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Ethnocentrism

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  • #31
    Originally posted by Jagged
    All the people, including both the goodies and the badies, and even the grey-zones.
    You lack a philosophy of human nature [at least Bill has one in his 'all is power' concept]; to talk of "goodies and baddies" lacks sufficient rigour here.

    Remember, you are demanding that we place our destiny in the hands of ALL the people: before we do that, we must know if "the people" can be trusted.

    I tend to think not; I would prefer Plato's Philosopher Kings to King Mob.

    The rampant mob of the French revolution grew out of a monarchy
    "Grew out" seems a misnomer here; the mob REJECTED monarchy, killed their monarchy and replaced it with a rule of terror and genocide.

    I would defend the atheist who has some religion forced upon him or her by the religious.
    A sure-fire recipe for religious/secular conflict - not the "peace" you claim to desire. Multiculturalism makes such religio-ethnic conflict INEVITABLE.

    If [unnatural things] didn't somehow grow out of Nature, then where do all these Evils that are not Nature come from?
    Nature is in a constant state of Becoming.
    So in Nature, therefore, things can and do decline; they can become poisoned/poisonous; they can become degenerate and decadent.

    That down-going is part of certain processes, particularly those attendant on illness, perversion, self-rejection, self-disgust and anorexia [in the literal sense of the word].

    Nature can either will upwards in strength, or else will downwards in weakness.

    So think of the unnatural in terms of it being "ANTI-NATURE" [just as we say that a coward has been "unmanned"].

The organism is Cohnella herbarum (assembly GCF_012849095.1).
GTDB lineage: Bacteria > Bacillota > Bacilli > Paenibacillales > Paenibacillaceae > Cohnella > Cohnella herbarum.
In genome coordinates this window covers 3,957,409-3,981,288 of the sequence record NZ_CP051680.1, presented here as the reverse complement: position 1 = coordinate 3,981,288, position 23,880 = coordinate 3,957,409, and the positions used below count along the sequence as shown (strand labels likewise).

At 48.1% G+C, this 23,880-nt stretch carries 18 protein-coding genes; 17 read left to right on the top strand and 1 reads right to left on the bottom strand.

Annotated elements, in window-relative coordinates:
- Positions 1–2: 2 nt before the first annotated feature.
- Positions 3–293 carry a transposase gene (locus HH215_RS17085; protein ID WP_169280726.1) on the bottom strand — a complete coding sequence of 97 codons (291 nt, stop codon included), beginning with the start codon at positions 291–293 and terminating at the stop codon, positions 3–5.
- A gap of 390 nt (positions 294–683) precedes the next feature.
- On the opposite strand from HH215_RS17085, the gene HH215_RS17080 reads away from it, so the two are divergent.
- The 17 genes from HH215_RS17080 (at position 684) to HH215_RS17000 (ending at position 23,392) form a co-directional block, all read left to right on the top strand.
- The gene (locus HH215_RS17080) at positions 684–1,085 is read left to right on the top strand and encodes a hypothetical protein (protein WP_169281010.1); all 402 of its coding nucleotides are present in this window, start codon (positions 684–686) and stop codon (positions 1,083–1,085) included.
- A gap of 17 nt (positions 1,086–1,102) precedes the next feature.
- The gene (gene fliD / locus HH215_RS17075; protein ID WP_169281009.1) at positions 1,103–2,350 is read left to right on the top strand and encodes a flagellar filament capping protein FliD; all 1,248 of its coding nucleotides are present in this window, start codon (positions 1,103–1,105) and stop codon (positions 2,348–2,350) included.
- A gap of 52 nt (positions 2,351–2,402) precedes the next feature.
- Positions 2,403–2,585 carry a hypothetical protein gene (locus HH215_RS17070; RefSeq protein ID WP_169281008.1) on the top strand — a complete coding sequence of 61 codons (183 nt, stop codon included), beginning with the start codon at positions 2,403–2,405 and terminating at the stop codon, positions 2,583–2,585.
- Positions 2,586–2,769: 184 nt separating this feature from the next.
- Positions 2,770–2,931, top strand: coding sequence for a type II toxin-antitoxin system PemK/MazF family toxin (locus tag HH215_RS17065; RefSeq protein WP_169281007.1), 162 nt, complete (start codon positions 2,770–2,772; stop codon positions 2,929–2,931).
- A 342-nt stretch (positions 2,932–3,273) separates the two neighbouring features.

So this is where these nihilisms [such as Multiculturalism] "come from".

    But calling them "evil" is your word; I'll just call such things "bad".

    Comment


    • #32
      In a weird way I'm actually starting to warm to Moody. It's not often I meet anyone whose view of the world is so totally at odds with my own, and it helps me to challenge and reasses a lot of the things I've taken for granted... I can "test" my beliefs against what he is saying... Of course, in my heart and soul multiculturalism is still winning, but at least it's being made to work for its place there.

      Originally posted by Moody
      Nature is in a constant state of Becoming.
      So in Nature, therefore, things can and do decline; they can become poisoned/poisonous; they can become degenerate and decadent.
      Without wishing to over-stretch the analogy, but isn't it often the case that a small dose of "poison" can actually result in a healthier body? Isn't that the principle that inoculation works on? Of course then you get into a rather pointless discussion about how much "decadence" could be considered a healthy dose, but not all illness or decay is a guaranteed ticket to the grave. Just as all living things die and return to the soil, to fertilize that which comes after, so perhaps cultures die to prepare the way for something new?

      And if that new thing looks anything like Rosario Dawson, then my "virility" is all for it. :D

      D...

      [Edit: I should probably explain that Dawson is an actress of Puerto Rican, Cuban, African, Irish and Native American descent. Quite a combo!]
      "That which does not kill us, makes us stranger." - Trevor Goodchild

      Comment


      • #33
        Originally posted by LEtranger
        Moody, did some darkie take away your girl friend? ...
        No, and where would you be without argumentum ad hominem?

        We are in no way perfect, but we know it, which exactly makes us even stronger.
        So who IS perfect?
        Shall we mount a campaign against all those cultures which are not perfect according to 'us'?
        Are the Semites perfect?

        Europe ... has never been fresher than today.
        You are joking surely; how can you compare the culture of today's Europe with that of the Renaissance, for example?
        You can't; you have nothing substantial to put